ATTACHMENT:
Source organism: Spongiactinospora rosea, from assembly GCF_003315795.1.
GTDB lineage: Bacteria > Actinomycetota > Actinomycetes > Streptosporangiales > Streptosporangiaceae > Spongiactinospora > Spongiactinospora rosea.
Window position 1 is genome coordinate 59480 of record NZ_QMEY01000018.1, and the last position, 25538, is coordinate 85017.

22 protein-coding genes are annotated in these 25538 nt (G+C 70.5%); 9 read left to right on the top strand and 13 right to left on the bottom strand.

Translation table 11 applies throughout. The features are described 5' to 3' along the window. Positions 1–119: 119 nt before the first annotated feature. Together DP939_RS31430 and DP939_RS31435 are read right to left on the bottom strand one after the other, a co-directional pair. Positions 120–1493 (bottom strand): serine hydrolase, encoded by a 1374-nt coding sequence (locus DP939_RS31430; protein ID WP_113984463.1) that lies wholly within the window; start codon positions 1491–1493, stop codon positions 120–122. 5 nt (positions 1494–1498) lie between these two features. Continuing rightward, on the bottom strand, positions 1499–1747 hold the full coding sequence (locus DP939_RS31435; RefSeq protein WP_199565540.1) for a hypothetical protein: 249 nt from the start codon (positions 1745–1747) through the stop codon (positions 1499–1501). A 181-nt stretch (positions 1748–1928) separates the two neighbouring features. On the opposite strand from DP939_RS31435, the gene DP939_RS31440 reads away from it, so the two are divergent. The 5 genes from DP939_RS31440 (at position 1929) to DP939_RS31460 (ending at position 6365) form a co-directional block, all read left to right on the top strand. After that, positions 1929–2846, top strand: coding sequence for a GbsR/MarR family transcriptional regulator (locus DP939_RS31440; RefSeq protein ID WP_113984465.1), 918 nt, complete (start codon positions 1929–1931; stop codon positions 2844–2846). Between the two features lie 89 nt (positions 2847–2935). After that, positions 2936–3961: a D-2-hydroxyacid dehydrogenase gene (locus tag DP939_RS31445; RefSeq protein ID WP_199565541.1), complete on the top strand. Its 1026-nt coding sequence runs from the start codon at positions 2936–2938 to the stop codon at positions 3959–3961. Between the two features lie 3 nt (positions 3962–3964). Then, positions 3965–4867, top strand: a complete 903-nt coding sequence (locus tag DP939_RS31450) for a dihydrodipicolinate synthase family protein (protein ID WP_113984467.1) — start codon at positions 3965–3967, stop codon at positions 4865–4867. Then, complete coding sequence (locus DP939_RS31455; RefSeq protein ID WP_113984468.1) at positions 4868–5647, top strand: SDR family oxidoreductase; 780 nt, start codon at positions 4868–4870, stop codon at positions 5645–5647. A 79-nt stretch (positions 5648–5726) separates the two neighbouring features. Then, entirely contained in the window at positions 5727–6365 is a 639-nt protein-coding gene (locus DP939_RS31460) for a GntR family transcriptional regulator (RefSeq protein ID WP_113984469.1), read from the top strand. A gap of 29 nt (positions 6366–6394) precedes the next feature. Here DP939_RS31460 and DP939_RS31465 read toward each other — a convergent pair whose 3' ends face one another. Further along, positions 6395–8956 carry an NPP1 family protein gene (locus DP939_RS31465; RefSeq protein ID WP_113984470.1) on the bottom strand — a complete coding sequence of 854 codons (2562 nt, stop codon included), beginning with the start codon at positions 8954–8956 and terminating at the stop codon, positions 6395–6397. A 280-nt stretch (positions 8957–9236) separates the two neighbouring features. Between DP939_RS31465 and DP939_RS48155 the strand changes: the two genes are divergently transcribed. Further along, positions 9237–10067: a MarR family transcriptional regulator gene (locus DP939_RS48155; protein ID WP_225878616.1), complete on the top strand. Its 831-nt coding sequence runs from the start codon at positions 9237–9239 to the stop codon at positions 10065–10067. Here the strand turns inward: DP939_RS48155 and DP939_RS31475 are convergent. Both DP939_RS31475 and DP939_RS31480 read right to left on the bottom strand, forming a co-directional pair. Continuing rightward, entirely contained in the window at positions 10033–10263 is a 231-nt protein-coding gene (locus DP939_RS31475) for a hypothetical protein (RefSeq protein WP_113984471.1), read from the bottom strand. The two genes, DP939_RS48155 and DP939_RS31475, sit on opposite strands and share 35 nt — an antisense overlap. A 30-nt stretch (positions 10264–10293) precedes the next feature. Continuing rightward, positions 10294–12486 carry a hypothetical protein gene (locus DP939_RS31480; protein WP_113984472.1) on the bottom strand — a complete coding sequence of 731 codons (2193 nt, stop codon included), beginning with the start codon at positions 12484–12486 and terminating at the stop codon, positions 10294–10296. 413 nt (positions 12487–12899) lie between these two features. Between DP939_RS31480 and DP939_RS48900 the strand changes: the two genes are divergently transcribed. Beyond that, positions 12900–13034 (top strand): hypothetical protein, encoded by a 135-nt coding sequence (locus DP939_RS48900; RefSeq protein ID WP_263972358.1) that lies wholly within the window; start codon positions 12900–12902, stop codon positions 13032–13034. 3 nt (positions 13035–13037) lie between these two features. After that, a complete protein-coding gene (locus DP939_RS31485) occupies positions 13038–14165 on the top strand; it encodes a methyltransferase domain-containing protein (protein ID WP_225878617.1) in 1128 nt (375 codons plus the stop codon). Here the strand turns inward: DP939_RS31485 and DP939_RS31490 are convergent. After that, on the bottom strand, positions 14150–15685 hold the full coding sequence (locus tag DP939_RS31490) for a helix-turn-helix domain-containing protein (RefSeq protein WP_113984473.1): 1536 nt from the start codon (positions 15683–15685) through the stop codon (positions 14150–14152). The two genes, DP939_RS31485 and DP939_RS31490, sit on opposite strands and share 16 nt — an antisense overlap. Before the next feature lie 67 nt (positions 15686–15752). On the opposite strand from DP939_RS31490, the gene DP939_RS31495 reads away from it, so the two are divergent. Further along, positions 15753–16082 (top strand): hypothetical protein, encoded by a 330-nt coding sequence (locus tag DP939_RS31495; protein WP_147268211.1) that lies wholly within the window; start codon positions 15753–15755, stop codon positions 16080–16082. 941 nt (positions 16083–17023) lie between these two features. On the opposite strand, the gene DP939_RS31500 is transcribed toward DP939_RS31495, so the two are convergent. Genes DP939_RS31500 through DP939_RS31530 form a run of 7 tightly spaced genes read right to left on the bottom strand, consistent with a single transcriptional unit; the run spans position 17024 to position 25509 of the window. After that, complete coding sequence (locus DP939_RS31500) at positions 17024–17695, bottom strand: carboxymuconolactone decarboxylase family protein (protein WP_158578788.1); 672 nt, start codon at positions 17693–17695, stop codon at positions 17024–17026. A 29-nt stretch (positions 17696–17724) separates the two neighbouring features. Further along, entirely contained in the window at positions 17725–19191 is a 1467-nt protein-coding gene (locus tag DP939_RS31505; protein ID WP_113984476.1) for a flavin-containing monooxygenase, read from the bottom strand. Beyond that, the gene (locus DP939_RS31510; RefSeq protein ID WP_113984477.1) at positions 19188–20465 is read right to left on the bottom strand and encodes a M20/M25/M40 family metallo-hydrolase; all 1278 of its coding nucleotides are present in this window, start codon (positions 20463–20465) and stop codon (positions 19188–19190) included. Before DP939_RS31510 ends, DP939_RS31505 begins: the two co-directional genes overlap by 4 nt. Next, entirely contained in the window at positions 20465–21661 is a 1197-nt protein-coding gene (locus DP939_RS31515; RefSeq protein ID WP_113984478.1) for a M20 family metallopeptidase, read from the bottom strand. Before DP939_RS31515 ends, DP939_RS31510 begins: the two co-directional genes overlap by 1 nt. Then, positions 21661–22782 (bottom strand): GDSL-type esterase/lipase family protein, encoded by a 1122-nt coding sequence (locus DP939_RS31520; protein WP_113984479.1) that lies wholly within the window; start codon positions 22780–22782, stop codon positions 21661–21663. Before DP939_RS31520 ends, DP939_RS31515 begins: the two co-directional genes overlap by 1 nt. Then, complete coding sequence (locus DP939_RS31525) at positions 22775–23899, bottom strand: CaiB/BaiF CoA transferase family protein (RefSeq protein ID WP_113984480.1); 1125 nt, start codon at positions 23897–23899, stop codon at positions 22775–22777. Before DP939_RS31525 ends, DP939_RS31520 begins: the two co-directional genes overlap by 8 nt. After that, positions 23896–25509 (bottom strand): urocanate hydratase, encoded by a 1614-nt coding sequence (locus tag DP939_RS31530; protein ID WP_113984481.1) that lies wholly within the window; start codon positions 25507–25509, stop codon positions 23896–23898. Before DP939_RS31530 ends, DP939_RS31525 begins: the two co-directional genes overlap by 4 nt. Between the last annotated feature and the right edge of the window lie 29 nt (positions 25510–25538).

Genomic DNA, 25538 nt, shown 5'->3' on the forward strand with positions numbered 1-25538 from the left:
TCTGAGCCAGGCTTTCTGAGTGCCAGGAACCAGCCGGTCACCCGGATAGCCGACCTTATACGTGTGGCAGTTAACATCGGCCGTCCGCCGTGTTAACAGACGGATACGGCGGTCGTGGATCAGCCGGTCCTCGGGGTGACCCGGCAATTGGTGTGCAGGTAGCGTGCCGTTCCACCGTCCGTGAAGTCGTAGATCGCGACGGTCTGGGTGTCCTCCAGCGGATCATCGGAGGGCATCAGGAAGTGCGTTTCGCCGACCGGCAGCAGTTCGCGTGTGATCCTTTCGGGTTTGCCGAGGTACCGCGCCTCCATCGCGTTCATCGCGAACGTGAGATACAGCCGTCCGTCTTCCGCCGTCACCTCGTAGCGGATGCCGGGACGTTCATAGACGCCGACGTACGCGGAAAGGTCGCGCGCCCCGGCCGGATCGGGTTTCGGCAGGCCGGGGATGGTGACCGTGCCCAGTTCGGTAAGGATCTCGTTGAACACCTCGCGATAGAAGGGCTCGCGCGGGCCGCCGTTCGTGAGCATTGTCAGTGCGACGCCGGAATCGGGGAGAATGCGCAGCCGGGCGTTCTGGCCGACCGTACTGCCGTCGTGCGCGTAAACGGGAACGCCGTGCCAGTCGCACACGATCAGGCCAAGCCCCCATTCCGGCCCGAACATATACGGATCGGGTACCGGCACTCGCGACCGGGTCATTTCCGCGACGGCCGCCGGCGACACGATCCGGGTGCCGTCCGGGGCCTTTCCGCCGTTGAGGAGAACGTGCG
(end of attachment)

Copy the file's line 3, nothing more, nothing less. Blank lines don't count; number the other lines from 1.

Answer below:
Window position 1 is genome coordinate 59480 of record NZ_QMEY01000018.1, and the last position, 25538, is coordinate 85017.